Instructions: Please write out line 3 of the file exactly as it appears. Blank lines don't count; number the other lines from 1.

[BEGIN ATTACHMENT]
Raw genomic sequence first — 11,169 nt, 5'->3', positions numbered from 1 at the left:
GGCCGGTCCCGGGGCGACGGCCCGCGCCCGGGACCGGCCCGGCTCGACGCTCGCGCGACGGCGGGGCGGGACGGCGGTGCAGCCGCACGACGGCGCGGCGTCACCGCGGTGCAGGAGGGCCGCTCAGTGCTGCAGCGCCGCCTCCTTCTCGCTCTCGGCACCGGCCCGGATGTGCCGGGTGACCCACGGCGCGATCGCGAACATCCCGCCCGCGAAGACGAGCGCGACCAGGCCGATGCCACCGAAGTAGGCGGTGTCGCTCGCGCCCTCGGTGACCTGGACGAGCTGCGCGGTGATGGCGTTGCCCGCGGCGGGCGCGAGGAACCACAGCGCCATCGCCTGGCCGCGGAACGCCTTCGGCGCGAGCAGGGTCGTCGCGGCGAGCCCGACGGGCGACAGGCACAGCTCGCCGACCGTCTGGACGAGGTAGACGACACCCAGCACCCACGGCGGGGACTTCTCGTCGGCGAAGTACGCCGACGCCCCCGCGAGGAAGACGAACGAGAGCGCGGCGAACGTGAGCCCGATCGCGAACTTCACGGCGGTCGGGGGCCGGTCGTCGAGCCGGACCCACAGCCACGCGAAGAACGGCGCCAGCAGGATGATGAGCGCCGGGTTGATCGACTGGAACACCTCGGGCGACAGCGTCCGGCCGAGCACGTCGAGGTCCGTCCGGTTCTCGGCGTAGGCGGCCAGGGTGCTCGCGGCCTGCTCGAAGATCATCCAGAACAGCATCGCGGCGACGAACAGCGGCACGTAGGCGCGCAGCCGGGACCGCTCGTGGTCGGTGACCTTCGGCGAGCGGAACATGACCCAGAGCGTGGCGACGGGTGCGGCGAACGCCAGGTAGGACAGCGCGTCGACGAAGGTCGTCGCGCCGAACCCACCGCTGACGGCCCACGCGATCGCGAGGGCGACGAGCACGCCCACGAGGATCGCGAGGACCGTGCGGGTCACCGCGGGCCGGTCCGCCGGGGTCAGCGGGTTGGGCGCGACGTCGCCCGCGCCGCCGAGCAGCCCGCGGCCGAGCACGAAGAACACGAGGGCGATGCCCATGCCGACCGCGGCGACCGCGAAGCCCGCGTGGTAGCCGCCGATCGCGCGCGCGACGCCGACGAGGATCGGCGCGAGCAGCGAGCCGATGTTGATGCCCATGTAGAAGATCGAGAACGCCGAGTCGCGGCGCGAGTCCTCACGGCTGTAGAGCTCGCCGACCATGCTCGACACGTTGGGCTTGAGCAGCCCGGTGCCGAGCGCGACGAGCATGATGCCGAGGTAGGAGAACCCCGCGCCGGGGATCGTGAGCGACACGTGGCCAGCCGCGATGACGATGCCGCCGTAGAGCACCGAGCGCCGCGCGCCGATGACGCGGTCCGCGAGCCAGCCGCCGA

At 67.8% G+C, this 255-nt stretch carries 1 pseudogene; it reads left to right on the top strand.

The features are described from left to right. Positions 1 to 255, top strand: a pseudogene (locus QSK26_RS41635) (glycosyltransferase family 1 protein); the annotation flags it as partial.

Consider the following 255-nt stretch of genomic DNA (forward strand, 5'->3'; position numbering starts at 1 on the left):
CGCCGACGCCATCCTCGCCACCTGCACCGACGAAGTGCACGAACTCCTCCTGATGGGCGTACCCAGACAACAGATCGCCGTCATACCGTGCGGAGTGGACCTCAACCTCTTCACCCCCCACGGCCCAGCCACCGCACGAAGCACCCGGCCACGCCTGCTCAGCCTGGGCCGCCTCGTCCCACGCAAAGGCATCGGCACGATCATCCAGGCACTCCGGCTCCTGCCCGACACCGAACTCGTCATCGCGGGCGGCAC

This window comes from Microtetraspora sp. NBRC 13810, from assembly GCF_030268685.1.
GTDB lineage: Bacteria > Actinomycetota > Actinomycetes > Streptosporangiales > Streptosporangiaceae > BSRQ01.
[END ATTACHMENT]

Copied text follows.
At 67.8% G+C, this 255-nt stretch carries 1 pseudogene; it reads left to right on the top strand.